|Gay and Bisexual Men's Age-Discrepant Childhood Sexual Experiences
Stanley, Jessica L., Bartholomew Kim, & Oram Doug
The Journal of Sex Research 41-4
This study examined childhood sexual abuse
(CSA) in gay and bisexual men. We compared
- the conventional
definition of CSA based on age difference with
- a modified definition of
CSA based on perception [CSA-P or CSE -
Child Sexual Experience] to evaluate which definition best
accounted for problems in adjustment.
The sample consisted of 192 gay and
bisexual men recruited from a randomly selected community sample. Men's
descriptions of their CSA experiences [id est: CSA-P or CSE]
were coded from taped interviews.
Fifty men (26%) reported sexual experiences
before age 17 with someone at least 5 years older, constituting CSA
according to the age-based definition.
- Of these men, 24 (49%) perceived
their sexual experiences as negative, coercive, and/or abusive
and thus were categorized as perception-based CSA.
Participants with perception-based CSA experiences reported higher
levels of maladjustment than non-CSA participants.
- Participants with age-based CSA
experiences who perceived their sexual experience as non-negative,
noncoercive, and nonabusive [51%?] were similar to non-CSA
participants in their levels of adjustment.
These findings suggest that a
perception-based CSA definition [CSA-P or CSE] more accurately
represents harmful CSA experiences in gay and bisexual men than the
conventional age-based definition [CSA].
This research incorporated the conventional
definition of CSA and a modified definition of CSA to evaluate which
definition best accounted for problems in adjustment.
CSA is typically defined as a sexual interaction between a child or
adolescent and a person who is at least 5 years older (Rind et al.,
1998). This age-based definition maps onto moral beliefs and the
American legal criterion of CSA (Kilpatrick, 1987; Nelson & Oliver,
1998; Okami, 1991). However, the age-based definition aggregates all
children's sexual activity with older persons and thus masks the degree
to which experiences can vary.
For example, incestuous and coercive sexual activity that involves a
young child is not distinguished from consensual sexual activity between
an adolescent and an unrelated adult. Focusing solely on whether an
age-discrepant sexual activity occurred, as directed by the age-based
criterion, diverts attention away from examining the nature and context
of the sexual activity.
For gay men, negative perceptions of their
sexual experiences are related to age at the time of experience and to
the presence of coercion (Dolezal & Carballo-Diéguez, 2002; Doll et
Thus, nonsexual factors such as assent and age of the child and the
older person may better explain children's adjustment to CSA than simply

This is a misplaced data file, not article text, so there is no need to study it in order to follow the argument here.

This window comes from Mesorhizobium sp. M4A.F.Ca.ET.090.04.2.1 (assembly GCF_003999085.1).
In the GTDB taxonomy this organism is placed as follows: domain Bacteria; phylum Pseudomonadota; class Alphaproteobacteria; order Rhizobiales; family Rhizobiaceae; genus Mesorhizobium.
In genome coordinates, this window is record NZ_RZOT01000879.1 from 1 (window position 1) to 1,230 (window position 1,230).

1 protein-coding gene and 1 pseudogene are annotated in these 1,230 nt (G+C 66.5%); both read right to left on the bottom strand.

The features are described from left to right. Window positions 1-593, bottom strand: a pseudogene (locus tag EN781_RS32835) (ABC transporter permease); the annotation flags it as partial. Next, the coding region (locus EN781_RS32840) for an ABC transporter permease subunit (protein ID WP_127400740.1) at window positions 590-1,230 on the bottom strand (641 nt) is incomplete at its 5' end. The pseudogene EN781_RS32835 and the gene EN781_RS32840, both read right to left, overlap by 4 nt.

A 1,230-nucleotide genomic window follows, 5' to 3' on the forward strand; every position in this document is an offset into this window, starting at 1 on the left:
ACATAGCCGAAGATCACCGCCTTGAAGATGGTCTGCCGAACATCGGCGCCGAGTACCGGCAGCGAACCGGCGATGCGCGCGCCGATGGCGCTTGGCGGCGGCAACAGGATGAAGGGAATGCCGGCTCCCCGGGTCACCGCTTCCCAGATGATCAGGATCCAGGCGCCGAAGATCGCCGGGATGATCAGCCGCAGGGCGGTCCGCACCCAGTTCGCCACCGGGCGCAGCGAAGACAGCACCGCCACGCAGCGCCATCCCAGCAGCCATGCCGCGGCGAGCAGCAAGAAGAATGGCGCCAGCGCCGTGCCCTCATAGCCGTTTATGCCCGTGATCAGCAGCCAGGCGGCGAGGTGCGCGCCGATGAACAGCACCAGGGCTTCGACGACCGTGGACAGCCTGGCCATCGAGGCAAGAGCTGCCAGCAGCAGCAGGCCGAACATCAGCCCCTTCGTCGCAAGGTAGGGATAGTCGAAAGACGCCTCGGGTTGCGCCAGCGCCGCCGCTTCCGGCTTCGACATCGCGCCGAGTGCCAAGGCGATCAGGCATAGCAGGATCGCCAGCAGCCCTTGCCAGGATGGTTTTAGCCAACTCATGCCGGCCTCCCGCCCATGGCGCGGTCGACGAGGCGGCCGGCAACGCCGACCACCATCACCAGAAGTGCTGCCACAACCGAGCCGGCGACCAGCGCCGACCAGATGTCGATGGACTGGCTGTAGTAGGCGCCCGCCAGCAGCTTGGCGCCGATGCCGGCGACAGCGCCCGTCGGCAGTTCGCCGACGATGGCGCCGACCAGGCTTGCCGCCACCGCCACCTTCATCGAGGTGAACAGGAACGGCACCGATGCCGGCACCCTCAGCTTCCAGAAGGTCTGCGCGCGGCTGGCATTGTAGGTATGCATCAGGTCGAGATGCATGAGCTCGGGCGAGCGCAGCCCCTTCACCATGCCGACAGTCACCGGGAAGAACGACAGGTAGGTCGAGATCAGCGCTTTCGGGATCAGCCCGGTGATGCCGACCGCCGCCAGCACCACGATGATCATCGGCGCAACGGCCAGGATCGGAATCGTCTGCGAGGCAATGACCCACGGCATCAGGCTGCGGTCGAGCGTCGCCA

whether age-discrepant sexual activity occurred.
The age-based definition of CSA is based on an implicit assumption that
CSA invariably leads to harm, an assumption that has limited empirical
Although it is commonly assumed that CSA is
invariably an intensely negative experience, research consistently shows
considerable variability in retrospective perceptions of CSA
experiences. Moreover, these perceptions predict associated outcomes.
By defining CSA solely on an age-related
basis, differences in experiences that affect outcome are relegated to a
position of secondary importance.
Therefore, we adopted a perception-based definition of CSA (CSA-P) which
refers to age-discrepant sexual experiences perceived as negative,
coercive, and/or abusive. In contrast, the term childhood sexual
experience(CSE) refers to age-discrepant sexual experiences that were
perceived positively or neutrally from a childhood perspective, that did
not involve coercion, and that were not perceived as abusive.
Sexual encounters that
(a) were perceived as negative, and/or
(b) involved coercion, and/or
(c) were perceived as abusive from a childhood or
were labeled as perception-based CSA (CSA-P).
Sexual encounters that the men experienced as
(a) positive or neutral,
(b) nonabusive, and
were placed into the CSE category.
the standard convention of defining
age-based childhood sexual abuse as uniformly negative, harmful, and
coercive may not accurately represent gay and bisexual men's sexual
Combining perception-based CSA experience with noncoercive, nonnegative,
nonabusive experiences, as the age-based definition does, presents a
misleading picture of childhood sexual abuse.
An age-based CSA definition inflates prevalence rates of childhood
sexual abuse and inaccurately suggests that the maladjustment associated
with perception-based CSA [CSA-P or CSE] experiences applies to all
childhood age-discrepant sexual encounters.
In contrast, these results suggest that gay men with histories of
nonnegative, non-coercive childhood sexual experiences with older people
are as well adjusted as those without histories of age-discrepant
childhood sexual experiences.
However, both definitions of CSA account for only a very small
proportion of the variance in adult adjustment problems. Contrary to
popular belief, negative outcomes do not inevitably follow from gay and
bisexual men's childhood age-discrepant sexual encounters.